This article is a post in a series on bringing continuous integration and deployment (CI/CD) practices to machine learning. Check back to The New Stack for future installments.
As a scalable orchestration platform, Kubernetes is proving a good match for machine learning deployment — in the cloud or on your own infrastructure.
The cloud is an increasingly attractive location for machine learning and data science, because of the economics of scaling out on demand when training a model or serving results from the trained model, so data scientists aren’t wasting time waiting for long training runs to complete. Ovum has been predicting that in 2019 half of all new big data workloads would run in the cloud and in a recent survey, some 45 percent of organizations said they were running at least one big data workload in the cloud.
That can mean cloud machine learning platforms like Azure Machine Learning Studio, Amazon SageMaker and Google Cloud AutoML that offer built-in data preparation tools and algorithms, or cloud versions of existing tools like Databricks (for running Spark workloads on Azure or AWS) or the upcoming Cloudera Machine Learning service, a version of Cloudera Data Science Workbench that will run on public cloud Kubernetes services.
Orchestrating Machine Learning
The reason Hadoop and Spark have been so popular for data science (and following that, for machine learning) is that they use clusters and parallel processing to speed up the parallelizable parts of data processing pipelines. They’re dedicated software stacks where clusters are managed with the project’s own cluster management solution, like Apache Yarn or Mesos Marathon.
But as Kubernetes has become increasingly popular as an orchestrator to create scalable distributed systems, it’s starting to look increasingly attractive as a way to get the flexibility that data scientists want to use their choice of different machine learning libraries and frameworks, the scalability and repeatability that the team running machine learning systems in production need — with the control of resource allocation (including GPUs for fast training and inferencing) that the operations team requires. Those are the problems Kubernetes already solves for other workloads, and now it’s being applied to machine learning and data science.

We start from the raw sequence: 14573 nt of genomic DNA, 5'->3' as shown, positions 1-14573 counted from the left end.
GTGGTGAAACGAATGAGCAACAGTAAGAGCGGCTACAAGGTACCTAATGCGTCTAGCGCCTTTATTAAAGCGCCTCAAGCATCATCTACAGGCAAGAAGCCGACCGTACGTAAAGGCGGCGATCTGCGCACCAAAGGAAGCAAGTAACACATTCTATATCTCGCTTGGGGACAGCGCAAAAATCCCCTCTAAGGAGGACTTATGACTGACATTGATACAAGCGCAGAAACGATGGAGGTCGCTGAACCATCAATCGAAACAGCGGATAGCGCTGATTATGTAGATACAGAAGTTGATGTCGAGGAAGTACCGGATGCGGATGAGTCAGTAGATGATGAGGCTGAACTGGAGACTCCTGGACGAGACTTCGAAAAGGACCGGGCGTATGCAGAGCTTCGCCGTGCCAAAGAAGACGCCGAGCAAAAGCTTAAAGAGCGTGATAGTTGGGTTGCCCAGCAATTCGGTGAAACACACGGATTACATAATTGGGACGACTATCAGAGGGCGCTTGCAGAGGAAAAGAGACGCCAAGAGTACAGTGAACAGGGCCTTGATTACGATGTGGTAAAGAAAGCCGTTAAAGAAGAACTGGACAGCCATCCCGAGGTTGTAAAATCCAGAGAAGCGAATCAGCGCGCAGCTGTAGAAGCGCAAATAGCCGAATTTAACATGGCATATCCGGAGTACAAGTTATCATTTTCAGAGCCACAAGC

Instead of separate data science and deployment paths, where data scientists build experiments with one set of tools and infrastructure and development teams recreate the model in a production system with different tools on different infrastructure, teams can have a combined pipeline where data scientists can use Kubeflow (or environments built on Kubeflow like Intel’s open source Nauta) to use Kubernetes to train and scale models built in frameworks like PyTorch and TensorFlow on Kubernetes without having to be infrastructure experts.
Instead of giving everyone their own infrastructure, with expensive GPU systems tucked under the desk, multiple users can share the same infrastructure with Kubernetes namespaces used to logically isolate the cluster resources for each team. “Distributed training can make the cycle of training much shorter,” explained Lachlan Evenson, from Microsoft’s Azure Containers team. “You want a trained model with a certain level of accuracy and data scientists are changing the model until they get the accuracy they want but with large data sets it takes a long time to train and if they don’t have the infrastructure to scale that out, they’re sitting around waiting for that to complete.”
“In recent years, the price of both storage and compute resources has decreased significantly and GPUs have become more available; that combined with Kubernetes makes machine learning at scale not only possible but cost-effective,” said Thaise Skogstad, director of product marketing at Anaconda. “Platforms like Anaconda Enterprise combine the core ML technologies needed by the data scientists, the governance demanded by IT departments, and the cloud native infrastructure that makes running ML at scale possible.”